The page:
Students pursue Rubik’s cube competitions

Shrija Shandilya | The Chronicle

Mason High School (MHS) students have elevated a childhood toy into a competitive, record-breaking activity. 

MHS senior Sujan Feist, currently holds the state record in the 2x2x2 Rubik’s cube with a time of 1.23 seconds and won the 2023 CubingUSA Great Lakes Championship. Feist said he got his start through his determination for the first cube he solved when he was younger.

“I remember I sat at a table for 7 hours straight not doing anything else,” Feist said. “I watched a video on how to do it and eventually I solved it and I’ve been getting better since.”

Feist said he is motivated by constantly looking for different ways to solve cubes, and that awards are a secondary bonus to his enjoyment of the hobby. He said that because he views it as a fun activity, he is able to get better times and feel less pressure.

“It’s almost addictive because you always want to find a different way to solve [a cube] after solving it once,” Feist said. “It’s a hobby to me and awards just kind of come with it.”

Rather than compete to seek titles or recognition, Feist said that he instead goes to competitions to beat his own records.

“I wouldn’t necessarily call it work, it’s fun to me every time I pick up the cube,” Feist said. “I don’t look at cubing like trying to beat someone else, I look at it as trying to better myself from what I am right now.”

The process for Feist of setting a state record involved taking an average time of multiple solves. He said this was a standout moment in his cubing journey and that the long process taught him persistence.

“I think I’ve failed out of the state record five times,” Feist said. “It was the final round and people were commenting on it and I ended up getting a personal best and state record through the five sets of solves.”

Senior Daud Malik started cubing after seeing other students solve cubes in middle school. He said he enjoys the activity because of the involvement of problem-solving skills, which he also uses in his other activities.

“Every single piece you play is like a new problem to solve,” Malik said. “The satisfactory feeling of solving a problem is the reason I continue.”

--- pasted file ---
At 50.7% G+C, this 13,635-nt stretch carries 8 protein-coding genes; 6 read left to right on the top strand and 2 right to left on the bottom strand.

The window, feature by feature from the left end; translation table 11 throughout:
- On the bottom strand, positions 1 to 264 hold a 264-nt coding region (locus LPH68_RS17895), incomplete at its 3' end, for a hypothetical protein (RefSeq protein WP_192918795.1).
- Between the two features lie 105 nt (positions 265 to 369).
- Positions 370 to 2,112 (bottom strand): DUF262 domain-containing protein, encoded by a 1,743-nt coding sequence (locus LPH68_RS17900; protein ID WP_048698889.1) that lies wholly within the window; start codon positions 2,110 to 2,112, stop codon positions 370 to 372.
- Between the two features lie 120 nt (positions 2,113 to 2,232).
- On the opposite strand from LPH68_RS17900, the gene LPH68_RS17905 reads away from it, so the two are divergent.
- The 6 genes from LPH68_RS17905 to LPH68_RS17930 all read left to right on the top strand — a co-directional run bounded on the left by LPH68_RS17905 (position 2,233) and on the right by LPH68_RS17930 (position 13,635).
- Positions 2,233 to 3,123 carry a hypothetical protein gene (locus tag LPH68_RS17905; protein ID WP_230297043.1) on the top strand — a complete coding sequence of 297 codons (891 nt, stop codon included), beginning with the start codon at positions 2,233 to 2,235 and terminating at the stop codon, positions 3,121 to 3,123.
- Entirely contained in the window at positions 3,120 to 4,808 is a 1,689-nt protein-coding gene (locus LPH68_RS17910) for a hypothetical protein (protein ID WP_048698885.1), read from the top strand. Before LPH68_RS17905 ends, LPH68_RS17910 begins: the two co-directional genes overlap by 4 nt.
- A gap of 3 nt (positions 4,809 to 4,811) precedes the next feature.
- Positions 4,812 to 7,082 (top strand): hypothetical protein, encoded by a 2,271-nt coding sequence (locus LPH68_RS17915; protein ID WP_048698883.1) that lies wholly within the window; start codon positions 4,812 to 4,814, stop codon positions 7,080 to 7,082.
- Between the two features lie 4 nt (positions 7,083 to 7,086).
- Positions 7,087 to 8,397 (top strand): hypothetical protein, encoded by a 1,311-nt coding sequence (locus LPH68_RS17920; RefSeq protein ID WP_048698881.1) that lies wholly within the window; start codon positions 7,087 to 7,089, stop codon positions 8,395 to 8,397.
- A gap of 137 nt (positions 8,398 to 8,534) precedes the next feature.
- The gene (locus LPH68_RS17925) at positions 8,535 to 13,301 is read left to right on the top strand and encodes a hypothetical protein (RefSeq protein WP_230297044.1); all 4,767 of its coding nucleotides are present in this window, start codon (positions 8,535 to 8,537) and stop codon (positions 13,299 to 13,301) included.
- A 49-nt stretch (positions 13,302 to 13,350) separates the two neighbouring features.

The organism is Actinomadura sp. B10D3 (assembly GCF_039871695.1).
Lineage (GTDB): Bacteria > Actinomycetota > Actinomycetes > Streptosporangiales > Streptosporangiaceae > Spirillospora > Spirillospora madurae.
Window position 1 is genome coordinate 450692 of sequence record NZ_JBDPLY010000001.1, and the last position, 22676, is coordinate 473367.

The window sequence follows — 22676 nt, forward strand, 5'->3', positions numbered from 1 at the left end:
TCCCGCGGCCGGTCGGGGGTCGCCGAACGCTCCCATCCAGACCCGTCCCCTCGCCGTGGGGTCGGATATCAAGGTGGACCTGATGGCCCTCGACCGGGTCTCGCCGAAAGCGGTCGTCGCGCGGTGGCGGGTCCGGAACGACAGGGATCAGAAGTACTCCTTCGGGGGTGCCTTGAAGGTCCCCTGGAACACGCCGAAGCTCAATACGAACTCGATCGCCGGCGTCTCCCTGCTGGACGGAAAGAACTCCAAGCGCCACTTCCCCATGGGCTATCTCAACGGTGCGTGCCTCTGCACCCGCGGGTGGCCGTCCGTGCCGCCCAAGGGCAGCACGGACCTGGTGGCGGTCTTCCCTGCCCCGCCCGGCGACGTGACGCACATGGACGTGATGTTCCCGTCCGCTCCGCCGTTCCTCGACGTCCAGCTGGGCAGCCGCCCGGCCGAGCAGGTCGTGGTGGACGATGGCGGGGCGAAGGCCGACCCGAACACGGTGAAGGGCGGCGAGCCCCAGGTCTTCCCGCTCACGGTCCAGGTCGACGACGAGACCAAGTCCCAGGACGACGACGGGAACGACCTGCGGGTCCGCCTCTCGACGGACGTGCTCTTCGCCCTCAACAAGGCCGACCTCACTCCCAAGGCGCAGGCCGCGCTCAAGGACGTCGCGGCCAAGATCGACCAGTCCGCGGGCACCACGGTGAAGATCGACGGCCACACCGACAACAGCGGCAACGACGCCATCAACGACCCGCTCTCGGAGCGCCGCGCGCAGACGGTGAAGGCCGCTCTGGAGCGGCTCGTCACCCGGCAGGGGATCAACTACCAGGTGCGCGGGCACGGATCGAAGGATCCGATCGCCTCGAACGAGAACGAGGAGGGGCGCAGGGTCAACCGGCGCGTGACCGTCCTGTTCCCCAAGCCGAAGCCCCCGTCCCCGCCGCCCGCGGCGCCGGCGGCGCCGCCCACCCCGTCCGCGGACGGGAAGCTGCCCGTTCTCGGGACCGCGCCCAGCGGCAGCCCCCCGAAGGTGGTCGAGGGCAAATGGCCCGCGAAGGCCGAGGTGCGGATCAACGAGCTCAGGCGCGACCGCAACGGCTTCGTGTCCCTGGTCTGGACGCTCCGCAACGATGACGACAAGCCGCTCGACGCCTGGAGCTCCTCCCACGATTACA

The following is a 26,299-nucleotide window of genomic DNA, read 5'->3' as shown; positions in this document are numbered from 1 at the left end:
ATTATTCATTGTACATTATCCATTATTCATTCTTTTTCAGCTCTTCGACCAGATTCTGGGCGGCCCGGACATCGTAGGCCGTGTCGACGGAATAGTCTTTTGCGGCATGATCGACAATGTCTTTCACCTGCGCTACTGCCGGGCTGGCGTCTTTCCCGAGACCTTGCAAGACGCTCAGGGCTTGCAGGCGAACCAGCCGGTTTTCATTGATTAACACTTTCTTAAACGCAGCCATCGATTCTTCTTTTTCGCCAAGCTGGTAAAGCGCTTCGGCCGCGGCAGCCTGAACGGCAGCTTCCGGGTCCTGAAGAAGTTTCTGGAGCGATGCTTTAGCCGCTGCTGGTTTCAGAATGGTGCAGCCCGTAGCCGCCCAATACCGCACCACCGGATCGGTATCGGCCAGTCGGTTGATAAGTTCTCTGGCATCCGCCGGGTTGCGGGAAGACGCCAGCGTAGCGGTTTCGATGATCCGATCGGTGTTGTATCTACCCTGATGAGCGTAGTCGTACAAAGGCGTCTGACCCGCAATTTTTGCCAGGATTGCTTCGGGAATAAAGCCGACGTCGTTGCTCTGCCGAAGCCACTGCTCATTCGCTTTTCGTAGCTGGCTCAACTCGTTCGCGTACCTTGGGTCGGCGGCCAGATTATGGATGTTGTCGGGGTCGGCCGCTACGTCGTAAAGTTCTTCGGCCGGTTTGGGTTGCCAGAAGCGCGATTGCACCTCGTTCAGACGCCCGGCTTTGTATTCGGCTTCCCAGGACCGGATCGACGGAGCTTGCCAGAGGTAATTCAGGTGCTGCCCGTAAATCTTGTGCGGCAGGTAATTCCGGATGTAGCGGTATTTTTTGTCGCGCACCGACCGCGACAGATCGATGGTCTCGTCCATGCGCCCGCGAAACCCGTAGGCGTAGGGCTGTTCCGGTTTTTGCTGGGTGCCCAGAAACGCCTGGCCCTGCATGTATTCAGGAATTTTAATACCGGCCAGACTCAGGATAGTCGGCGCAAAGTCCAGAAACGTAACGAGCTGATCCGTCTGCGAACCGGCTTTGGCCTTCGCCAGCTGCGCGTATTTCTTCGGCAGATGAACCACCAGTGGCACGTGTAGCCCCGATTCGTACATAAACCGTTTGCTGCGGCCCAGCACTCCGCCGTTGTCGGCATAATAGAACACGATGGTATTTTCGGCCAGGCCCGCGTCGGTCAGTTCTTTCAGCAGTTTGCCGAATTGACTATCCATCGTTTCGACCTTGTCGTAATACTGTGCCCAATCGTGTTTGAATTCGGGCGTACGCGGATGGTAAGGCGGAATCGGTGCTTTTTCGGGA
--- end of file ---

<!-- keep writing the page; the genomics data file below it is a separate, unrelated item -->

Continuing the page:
Malik said he enjoys the competitive nature of cubing, as well as the variety of cubes.

“If you have better times you have more opportunities to compete and move on,” Malik said. “I’m also motivated by the opportunity to try different puzzles.”

The cubing community has also allowed Malik to grow closer to individuals who share similar interests. He said a large part of why he enjoys cubing is because of the niche community it has provided.

“Competing makes me feel like I’m more involved in the community,” Malik said. “Since it’s this small community, it’s funny that you see these people grow up over time.”

Senior Neel Godbole, who has also competed in national cubing competitions, got his start in the activity after seeing kids younger than him solving cubes at his job.

“A seven year old kid took the cube out of my hand and solved it in a matter of a minute or two,” Godbole said. “I thought there’s no way a second grader can solve this and I can’t.”

Since then, Godbole began cubing and said that despite being in a competitive environment, he still prioritizes improving his own time.

“Even in a competitive environment I always want to beat myself,” Godbole said. “There’s obviously satisfaction in making it to the second round of competition but there’s an even greater satisfaction in beating your previous record.”

Godbole said that cubing has helped in developing confidence with quickly learning and applying new skills.

“It’s helped me get better at learning a different alternative to something I already knew,” Godbole said. “It boosts my confidence to know that I can take two different approaches to the same problem.”

There is a wide variety of combinations and methods to solve cubes. Godbole said that the majority of the work associated with cubing is memorizing different combinations of solving. While he does put in work to memorize combinations, he also said he tries to see it as more of a relaxed hobby rather than a strenuous activity.

“Instead of practicing religiously I like to just solve a cube if I see that it’s unsolved,” Godbole said. “It’s nothing too serious at the moment.”